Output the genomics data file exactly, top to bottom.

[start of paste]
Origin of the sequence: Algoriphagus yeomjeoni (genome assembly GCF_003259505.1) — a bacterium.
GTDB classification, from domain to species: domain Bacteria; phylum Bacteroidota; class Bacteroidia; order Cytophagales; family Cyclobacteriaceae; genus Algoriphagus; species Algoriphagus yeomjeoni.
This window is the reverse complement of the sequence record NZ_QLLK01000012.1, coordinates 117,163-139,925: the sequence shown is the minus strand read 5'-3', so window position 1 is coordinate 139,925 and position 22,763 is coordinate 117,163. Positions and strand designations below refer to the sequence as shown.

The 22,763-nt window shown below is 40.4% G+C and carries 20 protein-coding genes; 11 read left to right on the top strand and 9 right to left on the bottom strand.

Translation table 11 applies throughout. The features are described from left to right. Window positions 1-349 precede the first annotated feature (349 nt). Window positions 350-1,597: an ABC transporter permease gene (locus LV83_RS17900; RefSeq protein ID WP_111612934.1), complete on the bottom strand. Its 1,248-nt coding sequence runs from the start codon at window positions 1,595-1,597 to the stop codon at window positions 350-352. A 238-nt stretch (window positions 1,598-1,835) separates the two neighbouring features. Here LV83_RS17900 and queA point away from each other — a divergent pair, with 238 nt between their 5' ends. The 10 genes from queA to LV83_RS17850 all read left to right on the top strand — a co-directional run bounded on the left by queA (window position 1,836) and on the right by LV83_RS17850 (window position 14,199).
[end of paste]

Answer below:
Origin of the sequence: Algoriphagus yeomjeoni (genome assembly GCF_003259505.1) — a bacterium.
GTDB classification, from domain to species: domain Bacteria; phylum Bacteroidota; class Bacteroidia; order Cytophagales; family Cyclobacteriaceae; genus Algoriphagus; species Algoriphagus yeomjeoni.
This window is the reverse complement of the sequence record NZ_QLLK01000012.1, coordinates 117,163-139,925: the sequence shown is the minus strand read 5'-3', so window position 1 is coordinate 139,925 and position 22,763 is coordinate 117,163. Positions and strand designations below refer to the sequence as shown.

The 22,763-nt window shown below is 40.4% G+C and carries 20 protein-coding genes; 11 read left to right on the top strand and 9 right to left on the bottom strand.

Translation table 11 applies throughout. The features are described from left to right. Window positions 1-349 precede the first annotated feature (349 nt). Window positions 350-1,597: an ABC transporter permease gene (locus LV83_RS17900; RefSeq protein ID WP_111612934.1), complete on the bottom strand. Its 1,248-nt coding sequence runs from the start codon at window positions 1,595-1,597 to the stop codon at window positions 350-352. A 238-nt stretch (window positions 1,598-1,835) separates the two neighbouring features. Here LV83_RS17900 and queA point away from each other — a divergent pair, with 238 nt between their 5' ends. The 10 genes from queA to LV83_RS17850 all read left to right on the top strand — a co-directional run bounded on the left by queA (window position 1,836) and on the right by LV83_RS17850 (window position 14,199).